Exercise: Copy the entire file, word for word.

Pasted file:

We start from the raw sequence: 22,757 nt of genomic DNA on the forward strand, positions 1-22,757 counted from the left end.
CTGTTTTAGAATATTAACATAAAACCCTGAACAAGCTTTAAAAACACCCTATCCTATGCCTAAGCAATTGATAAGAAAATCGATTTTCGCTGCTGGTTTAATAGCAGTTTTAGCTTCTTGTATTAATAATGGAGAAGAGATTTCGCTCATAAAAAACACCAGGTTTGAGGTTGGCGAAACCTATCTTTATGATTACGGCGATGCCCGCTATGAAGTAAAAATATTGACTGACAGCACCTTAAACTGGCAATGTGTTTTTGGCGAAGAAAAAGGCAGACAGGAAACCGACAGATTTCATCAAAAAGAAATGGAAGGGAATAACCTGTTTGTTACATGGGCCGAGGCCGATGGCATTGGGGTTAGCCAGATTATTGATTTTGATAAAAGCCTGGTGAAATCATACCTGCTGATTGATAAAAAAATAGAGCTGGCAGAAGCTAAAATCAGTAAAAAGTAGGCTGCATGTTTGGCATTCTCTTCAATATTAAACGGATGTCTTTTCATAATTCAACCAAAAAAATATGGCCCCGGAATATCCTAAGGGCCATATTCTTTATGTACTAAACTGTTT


We start from the raw sequence: 22,757 nt of genomic DNA on the forward strand, positions 1-22,757 counted from the left end.
CTGTTTTAGAATATTAACATAAAACCCTGAACAAGCTTTAAAAACACCCTATCCTATGCCTAAGCAATTGATAAGAAAATCGATTTTCGCTGCTGGTTTAATAGCAGTTTTAGCTTCTTGTATTAATAATGGAGAAGAGATTTCGCTCATAAAAAACACCAGGTTTGAGGTTGGCGAAACCTATCTTTATGATTACGGCGATGCCCGCTATGAAGTAAAAATATTGACTGACAGCACCTTAAACTGGCAATGTGTTTTTGGCGAAGAAAAAGGCAGACAGGAAACCGACAGATTTCATCAAAAAGAAATGGAAGGGAATAACCTGTTTGTTACATGGGCCGAGGCCGATGGCATTGGGGTTAGCCAGATTATTGATTTTGATAAAAGCCTGGTGAAATCATACCTGCTGATTGATAAAAAAATAGAGCTGGCAGAAGCTAAAATCAGTAAAAAGTAGGCTGCATGTTTGGCATTCTCTTCAATATTAAACGGATGTCTTTTCATAATTCAACCAAAAAAATATGGCCCCGGAATATCCTAAGGGCCATATTCTTTATGTACTAAACTGTTT